A suspected people-smuggling gang accused of bringing hundreds of people to the UK in small boats has been broken up, the Home Office says.
A 36-year-old British Syrian man was detained at his flat in north-west London on Thursday morning, bringing the total number of arrests to 14.
The group is alleged to have helped more than 600 people cross the Channel in May alone.
About 80% of the people they are thought to have smuggled were Syrian.
Home Secretary Priti Patel, who watched the raid being carried out, said she had "repeatedly and unapologetically" pointed out that smuggling people by illegal means put lives at risk.
"We have seen people die this year in the Channel," she said. "It is absolutely right that we do everything, we use all the tools we have from a law enforcement perspective, to go after them."
The rest of the group were arrested in raids in London and Sheffield over several months.
Channel crossings by migrants increased sharply from April, with more than 8,200 people making the journey in small boats so far in 2020, compared to 1,844 last year and 299 in 2018.
Most claim asylum on arrival in the UK, but the overall numbers doing so have fallen in 2020 as the pandemic has meant other routes - by road and air - have been less accessible.
Campaigners say asylum seekers - most of whom have fled places such as Iran, Iraq and Syria before making the Channel crossing - have no choice but to enter the UK illegally, as it is not possible to apply for asylum outside the country and there are no safe and legal routes.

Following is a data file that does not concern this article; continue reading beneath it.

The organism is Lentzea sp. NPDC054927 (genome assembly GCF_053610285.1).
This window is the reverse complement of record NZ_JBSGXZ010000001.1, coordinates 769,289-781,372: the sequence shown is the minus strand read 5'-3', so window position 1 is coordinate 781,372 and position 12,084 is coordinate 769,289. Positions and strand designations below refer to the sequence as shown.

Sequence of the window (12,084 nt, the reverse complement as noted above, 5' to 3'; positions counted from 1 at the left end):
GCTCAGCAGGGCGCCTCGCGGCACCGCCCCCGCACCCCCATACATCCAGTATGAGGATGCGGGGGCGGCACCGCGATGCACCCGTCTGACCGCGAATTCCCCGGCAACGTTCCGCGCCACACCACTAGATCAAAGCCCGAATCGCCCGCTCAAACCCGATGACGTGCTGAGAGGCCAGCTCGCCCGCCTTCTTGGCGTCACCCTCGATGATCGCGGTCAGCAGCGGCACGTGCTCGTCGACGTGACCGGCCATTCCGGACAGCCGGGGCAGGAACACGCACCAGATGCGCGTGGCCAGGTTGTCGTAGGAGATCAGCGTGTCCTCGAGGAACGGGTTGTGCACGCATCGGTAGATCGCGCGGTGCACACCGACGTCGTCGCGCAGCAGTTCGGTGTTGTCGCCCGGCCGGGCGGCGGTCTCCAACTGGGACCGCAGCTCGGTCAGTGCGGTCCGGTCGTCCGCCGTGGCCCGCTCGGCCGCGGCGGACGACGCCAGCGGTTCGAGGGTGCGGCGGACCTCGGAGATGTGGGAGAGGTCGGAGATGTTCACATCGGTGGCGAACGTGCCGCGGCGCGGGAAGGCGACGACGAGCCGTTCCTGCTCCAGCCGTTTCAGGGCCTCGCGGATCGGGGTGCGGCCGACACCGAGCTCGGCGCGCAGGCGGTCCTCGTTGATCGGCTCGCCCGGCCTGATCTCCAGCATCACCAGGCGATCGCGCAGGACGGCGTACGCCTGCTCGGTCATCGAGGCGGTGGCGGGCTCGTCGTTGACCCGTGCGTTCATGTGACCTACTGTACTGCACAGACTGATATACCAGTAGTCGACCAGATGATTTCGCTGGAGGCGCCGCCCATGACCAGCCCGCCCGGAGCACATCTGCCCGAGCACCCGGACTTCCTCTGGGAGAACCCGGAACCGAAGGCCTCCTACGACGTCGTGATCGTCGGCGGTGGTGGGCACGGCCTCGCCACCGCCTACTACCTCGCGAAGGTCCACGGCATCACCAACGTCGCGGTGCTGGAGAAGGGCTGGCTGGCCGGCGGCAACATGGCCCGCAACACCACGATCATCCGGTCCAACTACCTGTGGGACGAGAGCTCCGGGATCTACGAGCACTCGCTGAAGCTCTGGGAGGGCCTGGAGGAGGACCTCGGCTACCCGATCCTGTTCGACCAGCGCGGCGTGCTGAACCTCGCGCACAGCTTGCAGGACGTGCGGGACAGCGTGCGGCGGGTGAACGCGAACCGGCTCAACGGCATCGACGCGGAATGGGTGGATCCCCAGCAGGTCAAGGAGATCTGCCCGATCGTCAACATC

The home secretary praised the French authorities for taking stronger action to prevent boats from departing, saying that on one day when 20 people made it across, more than 200 had been stopped from leaving the beaches of Normandy.
These interventions have contributed to a 65% fall in the number of crossings on days when the sea is calm, the Home Office said. The number of crossings peaked at 1,868 for the month of September.
"They have actually been going into the waters to stop boats from listing and sinking to save lives and it's absolutely the right thing to do," Ms Patel said. "These routes are dangerous. Lives have been put at risk."
Both the French and UK governments were committed to making this route "unviable", she said. "We want to cut this route completely and we will stop at nothing to try and do that."
She said people should seek asylum in the first safe country they can get to, adding that "European member states are safe countries".
Under a new agreement with France which began at the weekend, the UK is paying £28m towards doubling the number of police officers on beaches and on surveillance technology such as drones, radar and cameras.
Ms Patel said when the Brexit transition period ends in January, the UK government will negotiate agreements with individual EU countries such as France to return people who could have claimed asylum earlier in their journeys through Europe.
"We will start negotiating bilaterally, country by country, and we are already making that very, very clear to EU member states. Bilateral relations matter," she said.
Existing agreements on returning asylum seekers will expire with the Brexit transition period and negotiations with the EU have so far failed to produce an agreement.